Mécanismes développementaux des circuits dopaminergiques et leur implication dans les comportements hyperactifs

Authors: Salesse, Charleen
Advisor: De Koninck, PaulLévesque, Martin
Abstract: Midbrain dopaminergic (mDA) neurons are critically involved in various key functions of the brain, including voluntary movement, reward, attention, and learning. The proper specification of dopaminergic neurons, as well as the establishment of dopaminergic circuits are necessary to a good functioning of the brain. Dopaminergic circuitry dysfunctions are linked to the development of neuropsychiatric disorders, including attention deficit hyperactivity disorder (ADHD), obsessive-compulsive disorder (OCD) and OCD-like disorders, such as Gilles de la Tourette’s syndrome. The LIM-homeodomain transcriptional factors Lmx1a and Lmx1b are early determinants of the dopaminergic fate and are essential for each step of mDA progenitor differentiation. Previously, it has been demonstrated that Lmx1a/b cKO mice show increased locomotor activity. Further characterization of Lmx1a/b cKO mice revealed that these mice had ADHD- and OCD-like behaviour. The loss of function of Lmx1a/b reduced dendritic morphology and frequency of spontaneous miniature excitatory postsynaptic currents (mEPSCs) in mDA neurons. Gene expression profiling in Lmx1a/b cKO mice revealed that Lmx1a/b controls the expression of Slitrk2 and Slitrk5, two members of the Slit and Trk-like (Slitrk) protein family. Gain and loss of function of Slitrk2 and Slitrk5 in mDA neuron cultures showed that Slitrk2 positively regulates and Slitrk5 negatively regulate dendritic growth. Additionally, gain and loss of function of Slitrk2 induced a change in the density of excitatory synaptic puncta (PSD95 and VGLUT). Accordingly, Slitrk2 knockdown reduced the frequency of mEPSCs while increased Slitrk2 expression increased the frequency of mEPSCs, with no change in amplitude or in mIPSCs frequency or amplitude. These data suggest a role for Slitrk2 in the formation of functional excitatory synapses. Inversely, gain and loss of function of Slitrk5 induced a modification in the density of inhibitory synaptic puncta (gephyrin and VGAT). Slitrk5 knockdown reduced the frequency of mIPSCs while increased Slitrk5 expression increased the frequency of mIPSCs, with no change in amplitude or in mEPSCs frequency or amplitude. These data suggest a role for Slitrk5 in the formation of functional inhibitory synapses. We also investigated the consequences on behaviour of Slitrk2 and Slitrk5 reduced expression in mDA neurons. Mice, in which Slitrk2 was knocked down in the VTA, display significant change in locomotor activity and show ADHD. Inversely, mice with reduced expression of Slitrk5 exhibit lower activity and OCD-like behaviour. These behavioural changes might be caused by a change in mDA neuron firing activity. Chronic inhibition of mDA neurons during postnatal development using a pharmacogenetic approach induced ADHD and OCD-like behaviour and mimic some aspects of the Lmx1a/b cKO mice. Acute inhibition resulted in decreased locomotor activity, while chronic inhibition in older animals had no effect. Altogether, these results indicate that Lmx1a/b and Slitrk2/5 are key players of mDA neuron development and synapse formation, which may have an impact on ADHD and OCD-like disorders.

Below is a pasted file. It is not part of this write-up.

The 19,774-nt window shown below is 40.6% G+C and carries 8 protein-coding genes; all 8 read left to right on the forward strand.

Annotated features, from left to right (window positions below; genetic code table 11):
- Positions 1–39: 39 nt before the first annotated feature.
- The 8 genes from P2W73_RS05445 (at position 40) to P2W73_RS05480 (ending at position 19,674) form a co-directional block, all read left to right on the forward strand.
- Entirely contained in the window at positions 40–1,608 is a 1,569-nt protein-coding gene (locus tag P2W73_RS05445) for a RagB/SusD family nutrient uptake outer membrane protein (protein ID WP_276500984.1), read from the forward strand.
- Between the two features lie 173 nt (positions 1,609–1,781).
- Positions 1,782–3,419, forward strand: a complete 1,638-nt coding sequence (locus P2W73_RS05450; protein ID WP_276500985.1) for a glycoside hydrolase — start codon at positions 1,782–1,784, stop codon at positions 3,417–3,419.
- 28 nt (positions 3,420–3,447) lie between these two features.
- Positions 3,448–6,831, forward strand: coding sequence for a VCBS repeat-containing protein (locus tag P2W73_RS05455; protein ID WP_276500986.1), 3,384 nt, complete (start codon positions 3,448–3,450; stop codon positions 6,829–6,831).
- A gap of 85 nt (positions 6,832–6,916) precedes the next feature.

Document Type: Thèse de doctorat
Issue Date: 2017
Open Access Date: 10 January 2020
Permalink: http://hdl.handle.net/20.500.11794/37744
Grantor: Université Laval
Collection:Thèses et mémoires

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